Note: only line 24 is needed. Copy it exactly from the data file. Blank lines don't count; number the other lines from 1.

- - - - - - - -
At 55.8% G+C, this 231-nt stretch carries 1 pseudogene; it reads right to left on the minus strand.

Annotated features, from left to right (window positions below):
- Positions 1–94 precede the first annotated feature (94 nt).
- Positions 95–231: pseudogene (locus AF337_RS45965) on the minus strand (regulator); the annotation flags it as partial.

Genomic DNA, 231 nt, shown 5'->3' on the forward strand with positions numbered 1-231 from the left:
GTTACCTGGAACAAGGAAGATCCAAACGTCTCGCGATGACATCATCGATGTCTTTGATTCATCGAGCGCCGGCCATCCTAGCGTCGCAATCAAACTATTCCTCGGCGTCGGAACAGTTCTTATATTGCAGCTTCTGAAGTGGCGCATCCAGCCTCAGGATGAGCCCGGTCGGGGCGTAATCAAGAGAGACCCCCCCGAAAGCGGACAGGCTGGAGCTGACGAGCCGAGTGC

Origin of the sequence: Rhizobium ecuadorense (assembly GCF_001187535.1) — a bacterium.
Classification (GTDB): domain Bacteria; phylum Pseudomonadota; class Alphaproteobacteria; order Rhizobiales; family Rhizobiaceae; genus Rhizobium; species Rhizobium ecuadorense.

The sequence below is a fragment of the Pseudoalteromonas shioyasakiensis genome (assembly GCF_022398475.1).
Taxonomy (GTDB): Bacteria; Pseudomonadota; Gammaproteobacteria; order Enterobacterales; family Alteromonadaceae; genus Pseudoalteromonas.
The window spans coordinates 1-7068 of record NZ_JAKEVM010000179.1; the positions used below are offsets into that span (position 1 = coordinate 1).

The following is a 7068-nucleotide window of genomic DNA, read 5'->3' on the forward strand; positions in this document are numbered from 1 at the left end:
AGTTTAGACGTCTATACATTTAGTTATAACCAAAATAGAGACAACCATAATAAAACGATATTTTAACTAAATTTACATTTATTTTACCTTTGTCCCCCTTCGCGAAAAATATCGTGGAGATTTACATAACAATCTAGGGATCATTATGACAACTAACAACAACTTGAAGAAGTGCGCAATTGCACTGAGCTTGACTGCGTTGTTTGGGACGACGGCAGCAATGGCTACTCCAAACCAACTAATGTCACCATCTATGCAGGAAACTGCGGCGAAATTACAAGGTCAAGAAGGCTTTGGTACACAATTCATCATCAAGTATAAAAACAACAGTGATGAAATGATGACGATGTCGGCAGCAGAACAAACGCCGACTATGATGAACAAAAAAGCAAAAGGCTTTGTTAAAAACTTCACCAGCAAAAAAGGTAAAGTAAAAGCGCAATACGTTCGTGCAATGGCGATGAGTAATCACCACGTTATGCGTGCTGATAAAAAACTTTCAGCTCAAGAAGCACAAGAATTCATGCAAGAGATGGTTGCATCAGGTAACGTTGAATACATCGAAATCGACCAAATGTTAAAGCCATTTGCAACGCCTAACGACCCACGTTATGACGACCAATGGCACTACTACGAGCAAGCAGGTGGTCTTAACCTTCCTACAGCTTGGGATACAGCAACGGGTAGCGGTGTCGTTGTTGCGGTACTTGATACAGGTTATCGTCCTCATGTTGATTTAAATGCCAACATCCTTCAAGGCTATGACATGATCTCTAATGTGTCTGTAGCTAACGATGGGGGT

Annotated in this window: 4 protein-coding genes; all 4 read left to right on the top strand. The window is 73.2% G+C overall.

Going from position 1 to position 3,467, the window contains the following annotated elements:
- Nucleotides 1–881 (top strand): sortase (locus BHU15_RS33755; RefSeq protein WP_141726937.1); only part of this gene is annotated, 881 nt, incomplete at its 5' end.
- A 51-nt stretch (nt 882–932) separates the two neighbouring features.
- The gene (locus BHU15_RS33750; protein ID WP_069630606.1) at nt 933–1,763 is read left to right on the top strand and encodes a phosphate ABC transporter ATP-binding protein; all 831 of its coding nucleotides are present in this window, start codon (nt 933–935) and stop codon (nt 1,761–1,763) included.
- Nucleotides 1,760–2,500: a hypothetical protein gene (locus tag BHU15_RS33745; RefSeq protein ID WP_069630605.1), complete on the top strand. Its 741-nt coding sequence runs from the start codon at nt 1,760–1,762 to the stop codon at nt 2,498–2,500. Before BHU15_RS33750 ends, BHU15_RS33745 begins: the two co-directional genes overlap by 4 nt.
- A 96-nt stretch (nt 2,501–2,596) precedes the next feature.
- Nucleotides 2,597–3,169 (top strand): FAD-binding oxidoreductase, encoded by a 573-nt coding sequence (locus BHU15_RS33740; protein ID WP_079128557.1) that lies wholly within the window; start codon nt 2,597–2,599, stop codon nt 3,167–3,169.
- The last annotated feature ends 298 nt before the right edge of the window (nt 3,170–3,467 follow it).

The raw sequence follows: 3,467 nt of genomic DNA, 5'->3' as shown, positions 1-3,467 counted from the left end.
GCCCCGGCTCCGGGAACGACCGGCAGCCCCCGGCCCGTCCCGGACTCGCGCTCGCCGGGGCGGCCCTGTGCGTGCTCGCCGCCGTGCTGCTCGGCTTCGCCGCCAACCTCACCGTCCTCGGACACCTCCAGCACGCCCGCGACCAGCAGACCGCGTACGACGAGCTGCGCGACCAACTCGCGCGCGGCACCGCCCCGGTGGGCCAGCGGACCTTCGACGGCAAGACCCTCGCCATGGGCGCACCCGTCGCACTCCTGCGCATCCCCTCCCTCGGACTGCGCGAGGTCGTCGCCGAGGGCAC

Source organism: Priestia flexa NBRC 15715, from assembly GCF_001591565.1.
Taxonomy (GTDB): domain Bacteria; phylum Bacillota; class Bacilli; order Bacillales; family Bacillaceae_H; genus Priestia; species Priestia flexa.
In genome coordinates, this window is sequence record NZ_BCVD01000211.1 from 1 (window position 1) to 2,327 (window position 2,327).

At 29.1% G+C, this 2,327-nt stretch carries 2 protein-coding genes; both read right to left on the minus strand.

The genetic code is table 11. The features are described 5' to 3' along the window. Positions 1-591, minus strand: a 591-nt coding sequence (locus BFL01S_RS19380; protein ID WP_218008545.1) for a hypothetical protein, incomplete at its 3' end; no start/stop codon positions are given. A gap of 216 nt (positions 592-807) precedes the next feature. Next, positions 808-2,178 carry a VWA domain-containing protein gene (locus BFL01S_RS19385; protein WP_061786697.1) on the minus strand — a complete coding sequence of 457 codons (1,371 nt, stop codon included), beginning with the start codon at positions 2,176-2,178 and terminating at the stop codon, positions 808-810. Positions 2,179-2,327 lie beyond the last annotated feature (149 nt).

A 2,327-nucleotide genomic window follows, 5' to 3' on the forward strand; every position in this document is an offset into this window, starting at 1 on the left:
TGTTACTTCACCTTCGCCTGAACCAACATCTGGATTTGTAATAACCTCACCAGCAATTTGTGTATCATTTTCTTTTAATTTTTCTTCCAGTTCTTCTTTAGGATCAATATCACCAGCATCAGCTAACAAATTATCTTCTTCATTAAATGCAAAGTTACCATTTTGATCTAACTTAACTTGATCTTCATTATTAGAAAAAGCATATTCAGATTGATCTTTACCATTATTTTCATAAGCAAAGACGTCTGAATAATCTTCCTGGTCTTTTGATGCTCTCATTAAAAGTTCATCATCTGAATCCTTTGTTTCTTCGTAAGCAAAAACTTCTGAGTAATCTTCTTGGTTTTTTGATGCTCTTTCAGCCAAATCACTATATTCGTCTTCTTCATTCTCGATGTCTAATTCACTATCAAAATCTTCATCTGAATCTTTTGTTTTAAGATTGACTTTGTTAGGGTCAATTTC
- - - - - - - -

GCCCCGGCTCCGGGAACGACCGGCAGCCCCCGGCCCGTCCCGGACTCGCGCTCGCCGGGGCGGCCCTGTGCGTGCTCGCCGCCGTGCTGCTCGGCTTCGCCGCCAACCTCACCGTCCTCGGACACCTCCAGCACGCCCGCGACCAGCAGACCGCGTACGACGAGCTGCGCGACCAACTCGCGCGCGGCACCGCCCCGGTGGGCCAGCGGACCTTCGACGGCAAGACCCTCGCCATGGGCGCACCCGTCGCACTCCTGCGCATCCCCTCCCTCGGACTGCGCGAGGTCGTCGCCGAGGGCAC